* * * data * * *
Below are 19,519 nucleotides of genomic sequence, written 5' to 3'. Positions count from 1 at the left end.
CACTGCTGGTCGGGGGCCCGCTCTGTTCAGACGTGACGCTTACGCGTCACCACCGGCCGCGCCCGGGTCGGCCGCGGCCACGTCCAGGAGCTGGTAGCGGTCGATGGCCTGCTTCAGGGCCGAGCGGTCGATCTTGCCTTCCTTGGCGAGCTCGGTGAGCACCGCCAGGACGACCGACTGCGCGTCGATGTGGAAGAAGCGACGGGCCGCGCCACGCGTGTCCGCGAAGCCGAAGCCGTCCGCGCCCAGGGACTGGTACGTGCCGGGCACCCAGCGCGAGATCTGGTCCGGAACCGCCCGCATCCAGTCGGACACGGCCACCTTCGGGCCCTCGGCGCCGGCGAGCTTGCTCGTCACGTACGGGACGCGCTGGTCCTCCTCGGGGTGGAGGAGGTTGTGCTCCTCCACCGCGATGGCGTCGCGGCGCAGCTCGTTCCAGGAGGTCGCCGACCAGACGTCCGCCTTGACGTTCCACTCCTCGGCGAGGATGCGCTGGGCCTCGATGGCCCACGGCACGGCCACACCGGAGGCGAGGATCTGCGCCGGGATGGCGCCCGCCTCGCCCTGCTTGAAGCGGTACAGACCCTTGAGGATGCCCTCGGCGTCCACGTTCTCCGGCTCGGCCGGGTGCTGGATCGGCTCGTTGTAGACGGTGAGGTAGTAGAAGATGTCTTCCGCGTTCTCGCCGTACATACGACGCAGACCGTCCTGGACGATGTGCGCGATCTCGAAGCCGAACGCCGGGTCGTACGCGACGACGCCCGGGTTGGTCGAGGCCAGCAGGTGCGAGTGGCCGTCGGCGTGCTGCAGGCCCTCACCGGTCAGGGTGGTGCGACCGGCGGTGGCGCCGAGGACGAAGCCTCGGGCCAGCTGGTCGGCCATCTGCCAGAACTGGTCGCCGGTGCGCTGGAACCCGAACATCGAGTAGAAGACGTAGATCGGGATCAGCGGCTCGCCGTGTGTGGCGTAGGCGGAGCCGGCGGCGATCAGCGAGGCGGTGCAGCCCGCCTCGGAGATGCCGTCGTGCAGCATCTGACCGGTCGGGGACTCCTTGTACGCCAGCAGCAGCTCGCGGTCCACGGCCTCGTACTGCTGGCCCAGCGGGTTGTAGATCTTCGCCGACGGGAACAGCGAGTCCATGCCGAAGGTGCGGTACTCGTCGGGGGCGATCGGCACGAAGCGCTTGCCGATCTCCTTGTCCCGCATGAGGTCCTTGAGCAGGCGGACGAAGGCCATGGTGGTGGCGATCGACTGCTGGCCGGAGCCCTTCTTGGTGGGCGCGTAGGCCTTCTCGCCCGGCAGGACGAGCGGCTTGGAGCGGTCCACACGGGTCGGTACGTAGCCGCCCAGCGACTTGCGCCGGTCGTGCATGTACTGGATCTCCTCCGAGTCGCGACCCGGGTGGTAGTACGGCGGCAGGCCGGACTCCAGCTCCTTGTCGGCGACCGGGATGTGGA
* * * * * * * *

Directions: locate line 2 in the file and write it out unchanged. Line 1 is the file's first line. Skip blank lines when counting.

CACTGCTGGTCGGGGGCCCGCTCTGTTCAGACGTGACGCTTACGCGTCACCACCGGCCGCGCCCGGGTCGGCCGCGGCCACGTCCAGGAGCTGGTAGCGGTCGATGGCCTGCTTCAGGGCCGAGCGGTCGATCTTGCCTTCCTTGGCGAGCTCGGTGAGCACCGCCAGGACGACCGACTGCGCGTCGATGTGGAAGAAGCGACGGGCCGCGCCACGCGTGTCCGCGAAGCCGAAGCCGTCCGCGCCCAGGGACTGGTACGTGCCGGGCACCCAGCGCGAGATCTGGTCCGGAACCGCCCGCATCCAGTCGGACACGGCCACCTTCGGGCCCTCGGCGCCGGCGAGCTTGCTCGTCACGTACGGGACGCGCTGGTCCTCCTCGGGGTGGAGGAGGTTGTGCTCCTCCACCGCGATGGCGTCGCGGCGCAGCTCGTTCCAGGAGGTCGCCGACCAGACGTCCGCCTTGACGTTCCACTCCTCGGCGAGGATGCGCTGGGCCTCGATGGCCCACGGCACGGCCACACCGGAGGCGAGGATCTGCGCCGGGATGGCGCCCGCCTCGCCCTGCTTGAAGCGGTACAGACCCTTGAGGATGCCCTCGGCGTCCACGTTCTCCGGCTCGGCCGGGTGCTGGATCGGCTCGTTGTAGACGGTGAGGTAGTAGAAGATGTCTTCCGCGTTCTCGCCGTACATACGACGCAGACCGTCCTGGACGATGTGCGCGATCTCGAAGCCGAACGCCGGGTCGTACGCGACGACGCCCGGGTTGGTCGAGGCCAGCAGGTGCGAGTGGCCGTCGGCGTGCTGCAGGCCCTCACCGGTCAGGGTGGTGCGACCGGCGGTGGCGCCGAGGACGAAGCCTCGGGCCAGCTGGTCGGCCATCTGCCAGAACTGGTCGCCGGTGCGCTGGAACCCGAACATCGAGTAGAAGACGTAGATCGGGATCAGCGGCTCGCCGTGTGTGGCGTAGGCGGAGCCGGCGGCGATCAGCGAGGCGGTGCAGCCCGCCTCGGAGATGCCGTCGTGCAGCATCTGACCGGTCGGGGACTCCTTGTACGCCAGCAGCAGCTCGCGGTCCACGGCCTCGTACTGCTGGCCCAGCGGGTTGTAGATCTTCGCCGACGGGAACAGCGAGTCCATGCCGAAGGTGCGGTACTCGTCGGGGGCGATCGGCACGAAGCGCTTGCCGATCTCCTTGTCCCGCATGAGGTCCTTGAGCAGGCGGACGAAGGCCATGGTGGTGGCGATCGACTGCTGGCCGGAGCCCTTCTTGGTGGGCGCGTAGGCCTTCTCGCCCGGCAGGACGAGCGGCTTGGAGCGGTCCACACGGGTCGGTACGTAGCCGCCCAGCGACTTGCGCCGGTCGTGCATGTACTGGATCTCCTCCGAGTCGCGACCCGGGTGGTAGTACGGCGGCAGGCCGGACTCCAGCTCCTTGTCGGCGACCGGGATGTGGA